The gadget transfers all the data wirelessly to a smartphone app to users can check on their health in real time. In the case of a mask leak, or another health risk such as an elevated heart rate, it can send an immediate notification to the user

The team of engineers have already released the designs as open source and open hardware so any company or individual is able to start producing the device. 

The Facebit has assed its first round of testing on volunteers but will need to undergo clinical trials if it is to include alerts for mask leaking.

‘FaceBit provides a first step toward practical on-face sensing and inference and provides a sustainable, convenient, comfortable option for general health monitoring for COVID-19 frontline workers and beyond,’ Hester said. ‘I’m really excited to hand this off to the research community to see what they can do with it.’  

While Hester created the device with the medical community in mind, people still wearing cloth, surgical or N95 face masks, as mandates continue, will benefit from its advances monitoring. 

It assess heart rate by monitoring the imperceptibly tiny moves a person’s head makes every time it beats and can calculate the rate.

‘Your heart is pushing a lot of blood through the body, and the ballistic force is quite strong,’ Hester said. ‘We were able to sense that force as the blood travels up a major artery to the face.’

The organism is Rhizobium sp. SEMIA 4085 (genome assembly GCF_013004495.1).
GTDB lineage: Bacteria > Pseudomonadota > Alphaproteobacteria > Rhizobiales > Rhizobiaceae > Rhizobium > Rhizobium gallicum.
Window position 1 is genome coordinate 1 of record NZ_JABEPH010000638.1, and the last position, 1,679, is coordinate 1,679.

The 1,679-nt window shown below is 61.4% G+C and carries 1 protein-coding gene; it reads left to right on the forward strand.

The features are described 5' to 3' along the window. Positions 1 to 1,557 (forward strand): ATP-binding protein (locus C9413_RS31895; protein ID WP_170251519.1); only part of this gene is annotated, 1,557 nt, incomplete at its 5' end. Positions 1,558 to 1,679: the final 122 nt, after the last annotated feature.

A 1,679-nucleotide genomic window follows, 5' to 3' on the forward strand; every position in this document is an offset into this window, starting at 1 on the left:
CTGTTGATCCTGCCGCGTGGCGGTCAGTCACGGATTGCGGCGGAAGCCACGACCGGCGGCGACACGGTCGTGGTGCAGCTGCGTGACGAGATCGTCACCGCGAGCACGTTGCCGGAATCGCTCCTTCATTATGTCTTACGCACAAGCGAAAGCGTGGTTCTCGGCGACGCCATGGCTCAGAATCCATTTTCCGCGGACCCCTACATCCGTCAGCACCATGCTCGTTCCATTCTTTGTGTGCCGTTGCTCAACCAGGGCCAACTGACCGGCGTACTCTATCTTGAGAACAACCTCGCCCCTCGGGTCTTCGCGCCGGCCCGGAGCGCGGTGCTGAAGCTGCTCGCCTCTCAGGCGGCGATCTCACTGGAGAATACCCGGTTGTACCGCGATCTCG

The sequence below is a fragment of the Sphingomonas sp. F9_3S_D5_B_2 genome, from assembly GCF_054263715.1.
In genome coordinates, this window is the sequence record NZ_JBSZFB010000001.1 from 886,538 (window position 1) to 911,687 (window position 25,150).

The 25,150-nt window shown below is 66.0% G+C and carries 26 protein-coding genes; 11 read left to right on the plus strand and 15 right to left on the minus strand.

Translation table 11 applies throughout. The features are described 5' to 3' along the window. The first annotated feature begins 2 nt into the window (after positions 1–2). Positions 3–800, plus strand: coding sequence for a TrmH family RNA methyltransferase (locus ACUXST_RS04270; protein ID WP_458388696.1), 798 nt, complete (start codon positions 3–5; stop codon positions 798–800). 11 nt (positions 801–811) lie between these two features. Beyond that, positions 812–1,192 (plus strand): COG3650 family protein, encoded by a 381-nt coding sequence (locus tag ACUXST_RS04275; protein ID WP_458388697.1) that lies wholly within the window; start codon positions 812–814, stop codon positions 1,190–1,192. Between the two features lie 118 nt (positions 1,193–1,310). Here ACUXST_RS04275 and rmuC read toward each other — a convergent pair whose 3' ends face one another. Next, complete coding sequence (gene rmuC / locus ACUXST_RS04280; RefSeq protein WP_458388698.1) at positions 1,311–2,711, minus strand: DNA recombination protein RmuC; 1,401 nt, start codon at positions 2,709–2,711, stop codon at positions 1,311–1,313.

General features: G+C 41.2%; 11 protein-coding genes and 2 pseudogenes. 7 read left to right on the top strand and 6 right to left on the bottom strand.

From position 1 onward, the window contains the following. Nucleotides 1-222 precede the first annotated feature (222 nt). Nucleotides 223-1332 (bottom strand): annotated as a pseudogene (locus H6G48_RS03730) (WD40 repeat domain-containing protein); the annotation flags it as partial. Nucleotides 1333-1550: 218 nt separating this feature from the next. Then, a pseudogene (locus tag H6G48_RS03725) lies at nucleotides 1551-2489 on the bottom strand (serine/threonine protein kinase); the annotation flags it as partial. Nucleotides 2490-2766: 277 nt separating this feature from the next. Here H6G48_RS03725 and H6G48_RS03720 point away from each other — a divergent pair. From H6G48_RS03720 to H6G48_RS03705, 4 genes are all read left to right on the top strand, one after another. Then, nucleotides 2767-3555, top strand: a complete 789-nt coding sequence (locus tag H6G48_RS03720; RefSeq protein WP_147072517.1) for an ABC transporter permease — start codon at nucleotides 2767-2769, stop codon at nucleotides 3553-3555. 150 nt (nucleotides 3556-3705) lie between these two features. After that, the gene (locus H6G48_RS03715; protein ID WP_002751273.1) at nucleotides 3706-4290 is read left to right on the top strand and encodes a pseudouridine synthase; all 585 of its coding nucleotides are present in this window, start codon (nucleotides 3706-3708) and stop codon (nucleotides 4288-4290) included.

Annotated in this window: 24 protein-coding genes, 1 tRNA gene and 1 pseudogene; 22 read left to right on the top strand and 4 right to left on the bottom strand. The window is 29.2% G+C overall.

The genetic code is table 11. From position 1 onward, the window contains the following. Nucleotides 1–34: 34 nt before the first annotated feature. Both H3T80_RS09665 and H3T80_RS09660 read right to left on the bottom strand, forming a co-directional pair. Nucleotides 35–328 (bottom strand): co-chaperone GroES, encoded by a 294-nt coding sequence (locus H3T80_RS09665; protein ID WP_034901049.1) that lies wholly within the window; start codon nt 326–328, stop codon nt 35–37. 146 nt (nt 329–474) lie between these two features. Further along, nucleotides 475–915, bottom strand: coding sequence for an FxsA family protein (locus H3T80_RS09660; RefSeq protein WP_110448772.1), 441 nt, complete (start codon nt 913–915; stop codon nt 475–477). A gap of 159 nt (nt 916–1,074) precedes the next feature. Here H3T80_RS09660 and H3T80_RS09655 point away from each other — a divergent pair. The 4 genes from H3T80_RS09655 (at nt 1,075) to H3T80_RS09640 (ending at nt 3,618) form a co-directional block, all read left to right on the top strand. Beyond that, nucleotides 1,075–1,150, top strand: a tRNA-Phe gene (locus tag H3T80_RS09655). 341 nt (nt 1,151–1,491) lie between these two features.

By combining information on the heart rate with respiratory rates, such as an elevated heart rate and rapid breathing, Facebit detect stress and when someone is upset and can send an alert telling them to take a break or take some deep breaths to calm down.  

Designed with the medical community in mind, it can be used by anyone to monitor their health, especially as many states and cities across the US continue their mask mandates. File image

Designed with the medical community in mind, it can be used by anyone to monitor their health, especially as many states and cities across the US continue their mask mandates. File image 

Hester explained that his team had interviewed doctors, nurses and medical assistants about what they wanted from a smart mask. All responded that they wanted to focus on mask fit, especially during the COVID-19 pandemic and dealing with other infectious patients. 

Current hospital mask fit tests for N-95s involve the wearer donning a plastic hood and being blasted with increasing amounts of aerosols that either taste sweet or bitter, until they can taste them.

If they can detect the taste too soon in the process, their masks are too loose. 

Hester hopes to be able to eventually streamline the process, and help alert wearers if their mask shifts or becomes loose and begins to leak. 

‘If you wear a mask for 12 hours or longer, sometimes your face can become numb,’ Hester said. ‘You might not even realize that your mask is loose because you cannot feel it or you are too burnt out to notice. We can approximate the fit-testing process by measuring mask resistance. If we see a sudden dip in resistance, that indicates a leak has formed, and we can alert the wearer.’

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Read more at DailyMail.co.uk